While reportedly a dozen top railway executives had declined the job, Thornton accepted with the understanding that he would run the CNR as a for-profit business and without government interference. He proposed a plan to physically weld the old companies and workforces, streamline operations and administration, and aggressively solicit new traffic and revenue. A key element in this program would be promotion. He had to break the public’s perception of the CNR as “Canada’s white elephant” and thrust it into the consciousness of its employees, its potential customers and the taxpayers who owned it. This need for publicity motivated Thornton’s initial interest in the burgeoning field of radio.
Thornton sought to tap the public’s fascination with radio and direct it toward his needs. He saw an invention that would take the CNR’s name and its message right into the homes of Canadians. This would have to be done in an orderly and first class fashion that reflected well on the CNR, setting it apart from radio as it then existed. Thornton saw that it would be necessary to present a radio service that would be as coordinated and homogeneous as the railway he was seeking to create. The rudimentary programming of the early radio stations — which its critics pointed to as proof that radio was just a novelty — had to be replaced with a quality product that could be carried throughout the vast territory the CNR served.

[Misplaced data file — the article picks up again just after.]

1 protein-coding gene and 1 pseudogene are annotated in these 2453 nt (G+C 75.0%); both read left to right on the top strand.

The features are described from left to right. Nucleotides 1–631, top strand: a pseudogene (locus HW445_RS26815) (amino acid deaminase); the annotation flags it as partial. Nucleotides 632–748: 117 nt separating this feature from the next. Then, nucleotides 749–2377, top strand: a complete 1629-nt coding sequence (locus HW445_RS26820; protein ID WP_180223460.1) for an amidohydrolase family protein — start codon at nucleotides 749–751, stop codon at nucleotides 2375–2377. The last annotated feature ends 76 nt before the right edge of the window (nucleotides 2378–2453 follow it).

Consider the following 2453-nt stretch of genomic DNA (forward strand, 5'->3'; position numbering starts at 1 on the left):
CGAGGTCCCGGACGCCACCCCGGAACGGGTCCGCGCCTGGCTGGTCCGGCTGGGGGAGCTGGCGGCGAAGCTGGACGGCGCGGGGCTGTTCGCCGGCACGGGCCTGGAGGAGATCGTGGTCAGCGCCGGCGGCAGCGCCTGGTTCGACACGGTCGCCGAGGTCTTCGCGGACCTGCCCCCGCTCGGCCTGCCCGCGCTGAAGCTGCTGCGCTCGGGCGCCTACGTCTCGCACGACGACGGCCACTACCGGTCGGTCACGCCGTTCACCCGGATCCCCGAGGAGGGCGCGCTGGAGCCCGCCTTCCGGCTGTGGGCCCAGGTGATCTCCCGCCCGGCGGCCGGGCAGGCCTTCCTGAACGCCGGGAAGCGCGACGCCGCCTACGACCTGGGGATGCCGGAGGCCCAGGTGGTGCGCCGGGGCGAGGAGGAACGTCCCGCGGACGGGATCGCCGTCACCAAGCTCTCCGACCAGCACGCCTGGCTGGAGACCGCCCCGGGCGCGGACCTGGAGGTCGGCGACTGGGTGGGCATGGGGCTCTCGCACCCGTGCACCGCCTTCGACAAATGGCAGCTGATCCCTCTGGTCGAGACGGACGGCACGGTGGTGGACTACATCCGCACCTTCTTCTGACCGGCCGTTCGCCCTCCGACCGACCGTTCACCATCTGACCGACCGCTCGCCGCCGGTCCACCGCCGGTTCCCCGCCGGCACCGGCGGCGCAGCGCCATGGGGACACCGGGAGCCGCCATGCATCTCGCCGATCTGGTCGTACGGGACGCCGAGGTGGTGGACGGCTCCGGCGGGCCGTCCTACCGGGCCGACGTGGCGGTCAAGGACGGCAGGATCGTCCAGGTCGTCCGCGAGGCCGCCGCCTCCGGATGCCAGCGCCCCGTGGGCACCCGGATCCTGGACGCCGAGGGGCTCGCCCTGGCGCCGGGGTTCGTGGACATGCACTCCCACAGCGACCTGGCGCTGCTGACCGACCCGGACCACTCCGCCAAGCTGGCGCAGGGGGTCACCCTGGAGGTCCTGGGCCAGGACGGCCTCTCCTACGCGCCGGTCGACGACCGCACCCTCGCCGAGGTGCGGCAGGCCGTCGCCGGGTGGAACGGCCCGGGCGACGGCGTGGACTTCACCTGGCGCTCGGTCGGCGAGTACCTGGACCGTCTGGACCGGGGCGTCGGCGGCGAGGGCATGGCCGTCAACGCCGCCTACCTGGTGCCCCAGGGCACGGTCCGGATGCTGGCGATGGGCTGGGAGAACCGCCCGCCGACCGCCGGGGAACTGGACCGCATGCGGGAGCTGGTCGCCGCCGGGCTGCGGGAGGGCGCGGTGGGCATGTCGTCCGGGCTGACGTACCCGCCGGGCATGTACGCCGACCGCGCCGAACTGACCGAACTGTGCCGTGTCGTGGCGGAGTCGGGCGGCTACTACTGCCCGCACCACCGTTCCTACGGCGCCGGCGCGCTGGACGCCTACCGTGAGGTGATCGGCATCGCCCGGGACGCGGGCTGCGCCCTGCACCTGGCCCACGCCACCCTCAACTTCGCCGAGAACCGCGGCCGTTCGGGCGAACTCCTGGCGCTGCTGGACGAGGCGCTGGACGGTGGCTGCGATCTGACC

On June 1, 1923, Thornton announced the formation of the CNR Radio Department, to be headed by W.D. Robb, the vice-president of colonization and development. W.H. Swift, Jr., an experienced American radio engineer, was hired as the department’s director. The first employee assigned to the new project was Jack Carlyle, who had started his career in 1913 as an auditor in the freight traffic accounts office of the Grand Trunk, one of the CNR’s predecessors.
Later in the House of Commons, the Minister of Railways and Canals cited the railways’ aims as:
“to provide a means of communication between the executive officers of the railway and the public – to advertise Canada and the Canadian National Railways – to furnish entertainment to passengers on long-distance trains and guests at the company’s hotels – and generally to make the service of the railway more attractive to the public. As an advertising medium, radio telephony is unsurpassed, and the administration believes that in the establishment of a radio department, it has taken a unique and constructive step in railway operations”